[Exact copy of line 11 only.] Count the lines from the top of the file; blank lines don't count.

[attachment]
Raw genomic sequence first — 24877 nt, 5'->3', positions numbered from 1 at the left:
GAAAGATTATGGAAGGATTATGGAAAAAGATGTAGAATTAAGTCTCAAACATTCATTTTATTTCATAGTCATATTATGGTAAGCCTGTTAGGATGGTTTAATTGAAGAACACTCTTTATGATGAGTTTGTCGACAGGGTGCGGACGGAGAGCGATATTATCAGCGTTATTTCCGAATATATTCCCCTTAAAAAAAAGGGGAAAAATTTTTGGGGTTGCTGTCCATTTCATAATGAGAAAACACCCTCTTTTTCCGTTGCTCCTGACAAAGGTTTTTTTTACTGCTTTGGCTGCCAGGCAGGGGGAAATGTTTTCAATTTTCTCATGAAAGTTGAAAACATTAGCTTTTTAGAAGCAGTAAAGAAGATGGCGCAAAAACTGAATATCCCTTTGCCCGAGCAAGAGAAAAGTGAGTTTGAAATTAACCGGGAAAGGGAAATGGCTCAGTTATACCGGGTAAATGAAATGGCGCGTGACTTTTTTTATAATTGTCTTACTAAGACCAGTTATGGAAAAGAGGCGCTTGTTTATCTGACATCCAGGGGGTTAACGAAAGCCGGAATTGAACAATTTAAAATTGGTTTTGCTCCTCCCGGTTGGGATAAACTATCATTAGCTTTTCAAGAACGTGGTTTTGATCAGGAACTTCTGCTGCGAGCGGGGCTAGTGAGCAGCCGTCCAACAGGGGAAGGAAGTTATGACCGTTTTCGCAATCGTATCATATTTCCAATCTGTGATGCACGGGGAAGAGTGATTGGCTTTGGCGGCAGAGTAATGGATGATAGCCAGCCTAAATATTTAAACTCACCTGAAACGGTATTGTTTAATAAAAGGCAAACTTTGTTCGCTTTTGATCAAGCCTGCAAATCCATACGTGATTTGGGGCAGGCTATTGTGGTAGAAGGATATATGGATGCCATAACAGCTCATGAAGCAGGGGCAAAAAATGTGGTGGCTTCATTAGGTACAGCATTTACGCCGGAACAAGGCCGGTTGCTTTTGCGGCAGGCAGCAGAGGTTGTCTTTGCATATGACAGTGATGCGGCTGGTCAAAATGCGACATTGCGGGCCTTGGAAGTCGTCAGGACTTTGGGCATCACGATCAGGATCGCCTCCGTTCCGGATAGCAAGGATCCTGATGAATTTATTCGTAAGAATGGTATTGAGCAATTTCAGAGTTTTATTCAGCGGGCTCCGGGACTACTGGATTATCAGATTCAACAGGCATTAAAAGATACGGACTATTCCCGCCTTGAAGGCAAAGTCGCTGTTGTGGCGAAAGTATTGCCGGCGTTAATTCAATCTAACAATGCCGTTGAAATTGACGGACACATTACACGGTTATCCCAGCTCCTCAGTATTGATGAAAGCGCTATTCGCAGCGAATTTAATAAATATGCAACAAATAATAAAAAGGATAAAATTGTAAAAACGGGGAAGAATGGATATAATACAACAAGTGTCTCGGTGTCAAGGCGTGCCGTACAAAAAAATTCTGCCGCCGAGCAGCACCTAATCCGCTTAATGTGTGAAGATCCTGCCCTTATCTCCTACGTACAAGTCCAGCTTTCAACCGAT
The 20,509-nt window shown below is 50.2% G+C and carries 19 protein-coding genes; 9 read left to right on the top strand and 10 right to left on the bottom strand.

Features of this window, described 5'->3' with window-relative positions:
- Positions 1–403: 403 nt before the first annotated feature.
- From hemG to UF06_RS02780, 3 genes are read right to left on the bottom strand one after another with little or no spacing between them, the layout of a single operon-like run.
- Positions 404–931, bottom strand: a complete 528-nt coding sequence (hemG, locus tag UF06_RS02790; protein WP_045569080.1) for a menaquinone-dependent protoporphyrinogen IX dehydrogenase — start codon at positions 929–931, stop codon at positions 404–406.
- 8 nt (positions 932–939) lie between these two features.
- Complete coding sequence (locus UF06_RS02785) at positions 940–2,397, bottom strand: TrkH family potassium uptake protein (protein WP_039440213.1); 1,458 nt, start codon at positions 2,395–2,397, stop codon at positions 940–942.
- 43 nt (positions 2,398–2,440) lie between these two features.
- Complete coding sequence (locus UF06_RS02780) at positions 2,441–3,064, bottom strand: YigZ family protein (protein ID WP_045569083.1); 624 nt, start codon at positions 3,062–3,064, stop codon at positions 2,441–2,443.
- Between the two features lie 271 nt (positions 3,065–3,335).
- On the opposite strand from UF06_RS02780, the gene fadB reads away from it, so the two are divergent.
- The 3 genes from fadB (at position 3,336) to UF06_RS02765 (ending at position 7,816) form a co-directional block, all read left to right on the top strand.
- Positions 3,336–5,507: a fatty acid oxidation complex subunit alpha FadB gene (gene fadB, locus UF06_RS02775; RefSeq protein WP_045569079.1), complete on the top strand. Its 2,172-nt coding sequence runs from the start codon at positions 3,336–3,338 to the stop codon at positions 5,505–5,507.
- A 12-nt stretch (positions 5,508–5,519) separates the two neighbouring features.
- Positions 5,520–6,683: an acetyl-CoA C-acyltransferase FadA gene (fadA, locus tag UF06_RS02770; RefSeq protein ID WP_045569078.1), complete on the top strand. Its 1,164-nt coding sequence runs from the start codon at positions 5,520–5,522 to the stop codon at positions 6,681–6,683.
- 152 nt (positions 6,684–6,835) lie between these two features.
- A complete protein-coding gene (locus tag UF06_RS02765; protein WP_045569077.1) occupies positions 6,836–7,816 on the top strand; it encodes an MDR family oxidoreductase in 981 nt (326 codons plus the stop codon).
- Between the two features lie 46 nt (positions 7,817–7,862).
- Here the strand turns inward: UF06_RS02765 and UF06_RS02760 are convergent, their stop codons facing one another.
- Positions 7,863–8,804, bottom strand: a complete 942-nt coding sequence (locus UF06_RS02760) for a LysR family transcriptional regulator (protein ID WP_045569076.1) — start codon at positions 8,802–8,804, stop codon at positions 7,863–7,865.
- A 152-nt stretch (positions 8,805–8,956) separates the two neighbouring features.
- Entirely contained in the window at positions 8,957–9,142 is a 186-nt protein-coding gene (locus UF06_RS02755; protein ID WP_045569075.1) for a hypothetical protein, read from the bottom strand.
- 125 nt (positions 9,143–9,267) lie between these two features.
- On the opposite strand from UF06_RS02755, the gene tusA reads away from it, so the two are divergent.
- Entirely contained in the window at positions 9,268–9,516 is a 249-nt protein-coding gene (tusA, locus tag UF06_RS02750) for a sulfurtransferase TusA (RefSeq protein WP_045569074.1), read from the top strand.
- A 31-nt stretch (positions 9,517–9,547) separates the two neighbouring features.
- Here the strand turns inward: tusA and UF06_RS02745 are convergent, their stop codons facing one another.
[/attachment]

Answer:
- Complete coding sequence (locus UF06_RS02780) at positions 2,441–3,064, bottom strand: YigZ family protein (protein ID WP_045569083.1); 624 nt, start codon at positions 3,062–3,064, stop codon at positions 2,441–2,443.